Why is the censor bleep (or beep) commonly implemented the way it is. Usually on the radio or TV (at least in the United States) if a word is used which is deemed to be undesirable for whatever reason it is disguised by a very loud and shrill bleeping noise.
The effect of this bleep seems be the opposite of the desired effect: it calls out that whatever was censored (which was quite obviously censored) was "bad" and the people who are supposedly being protected from this censorship are immediately alerted to the idea that something about that sentence was bad.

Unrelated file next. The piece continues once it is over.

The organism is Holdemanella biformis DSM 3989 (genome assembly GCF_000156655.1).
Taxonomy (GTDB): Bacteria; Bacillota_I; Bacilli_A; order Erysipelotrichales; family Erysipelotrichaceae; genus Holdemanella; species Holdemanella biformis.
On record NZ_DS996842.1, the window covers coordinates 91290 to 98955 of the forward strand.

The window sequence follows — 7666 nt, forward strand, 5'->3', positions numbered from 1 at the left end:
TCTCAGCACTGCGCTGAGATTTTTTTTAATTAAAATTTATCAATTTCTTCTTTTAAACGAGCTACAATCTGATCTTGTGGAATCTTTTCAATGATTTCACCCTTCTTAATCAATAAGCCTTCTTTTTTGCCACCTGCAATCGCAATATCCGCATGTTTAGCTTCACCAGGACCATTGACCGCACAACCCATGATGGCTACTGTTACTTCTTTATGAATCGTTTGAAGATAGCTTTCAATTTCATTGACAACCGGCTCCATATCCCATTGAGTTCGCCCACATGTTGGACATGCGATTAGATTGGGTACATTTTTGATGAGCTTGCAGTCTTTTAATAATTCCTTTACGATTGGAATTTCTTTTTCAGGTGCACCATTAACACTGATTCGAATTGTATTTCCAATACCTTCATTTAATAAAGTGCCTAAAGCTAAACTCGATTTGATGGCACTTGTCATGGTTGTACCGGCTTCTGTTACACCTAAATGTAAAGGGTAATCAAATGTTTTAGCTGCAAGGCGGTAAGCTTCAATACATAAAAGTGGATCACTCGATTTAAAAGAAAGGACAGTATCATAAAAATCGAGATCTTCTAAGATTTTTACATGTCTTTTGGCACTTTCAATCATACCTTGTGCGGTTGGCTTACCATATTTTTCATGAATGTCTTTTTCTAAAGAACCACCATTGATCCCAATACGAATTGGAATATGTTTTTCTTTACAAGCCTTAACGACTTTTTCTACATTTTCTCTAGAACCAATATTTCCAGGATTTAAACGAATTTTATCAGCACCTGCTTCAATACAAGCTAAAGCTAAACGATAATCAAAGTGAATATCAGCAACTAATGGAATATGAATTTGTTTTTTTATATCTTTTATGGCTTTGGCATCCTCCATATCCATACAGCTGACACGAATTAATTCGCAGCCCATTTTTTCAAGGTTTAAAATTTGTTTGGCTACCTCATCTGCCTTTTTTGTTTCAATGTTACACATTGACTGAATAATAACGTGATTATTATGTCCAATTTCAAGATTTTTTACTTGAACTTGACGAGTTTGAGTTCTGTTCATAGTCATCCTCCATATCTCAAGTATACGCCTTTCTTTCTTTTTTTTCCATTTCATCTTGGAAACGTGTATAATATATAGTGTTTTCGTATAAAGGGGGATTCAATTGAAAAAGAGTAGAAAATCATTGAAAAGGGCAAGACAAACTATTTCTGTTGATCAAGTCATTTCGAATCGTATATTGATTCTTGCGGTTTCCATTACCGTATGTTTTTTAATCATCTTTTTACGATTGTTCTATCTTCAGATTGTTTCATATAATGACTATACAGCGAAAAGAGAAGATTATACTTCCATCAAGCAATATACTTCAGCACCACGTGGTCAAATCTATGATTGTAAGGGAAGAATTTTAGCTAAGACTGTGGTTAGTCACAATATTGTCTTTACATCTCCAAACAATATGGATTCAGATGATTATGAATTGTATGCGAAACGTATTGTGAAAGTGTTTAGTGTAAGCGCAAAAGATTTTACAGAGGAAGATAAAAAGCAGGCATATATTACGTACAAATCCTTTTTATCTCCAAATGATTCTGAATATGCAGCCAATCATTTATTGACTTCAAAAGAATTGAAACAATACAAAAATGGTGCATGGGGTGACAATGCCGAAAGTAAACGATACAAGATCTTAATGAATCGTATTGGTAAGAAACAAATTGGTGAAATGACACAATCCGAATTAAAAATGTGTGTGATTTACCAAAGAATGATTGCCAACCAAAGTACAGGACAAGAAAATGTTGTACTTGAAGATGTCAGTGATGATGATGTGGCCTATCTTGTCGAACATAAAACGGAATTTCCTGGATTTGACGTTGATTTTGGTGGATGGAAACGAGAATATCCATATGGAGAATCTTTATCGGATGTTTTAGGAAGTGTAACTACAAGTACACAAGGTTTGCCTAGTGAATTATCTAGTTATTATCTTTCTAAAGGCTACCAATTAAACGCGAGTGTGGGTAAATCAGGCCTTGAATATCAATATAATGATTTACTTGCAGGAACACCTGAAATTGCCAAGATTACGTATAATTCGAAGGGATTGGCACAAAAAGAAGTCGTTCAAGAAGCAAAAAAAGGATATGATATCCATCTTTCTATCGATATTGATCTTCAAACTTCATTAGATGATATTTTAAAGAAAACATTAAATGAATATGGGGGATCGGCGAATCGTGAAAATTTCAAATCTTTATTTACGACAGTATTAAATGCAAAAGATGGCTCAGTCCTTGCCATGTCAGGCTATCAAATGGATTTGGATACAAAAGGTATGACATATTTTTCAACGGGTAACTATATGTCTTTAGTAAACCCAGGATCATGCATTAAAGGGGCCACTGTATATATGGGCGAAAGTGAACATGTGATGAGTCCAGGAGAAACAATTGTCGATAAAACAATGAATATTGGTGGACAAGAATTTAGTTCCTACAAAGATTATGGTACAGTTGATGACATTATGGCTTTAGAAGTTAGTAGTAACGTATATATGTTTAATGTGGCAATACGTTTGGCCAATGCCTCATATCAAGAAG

My question is two fold:
Why is the bleep still so common when just removing the audio is a much more subtle censoring?
- Because someone who does not know they are watching something that is censored is much more effectively censored, no?
When the bleep is used, why is it often so much louder than surrounding dialogue?
- The silence bleep is much more pleasant to experience for the people who can fill in the blank on their own.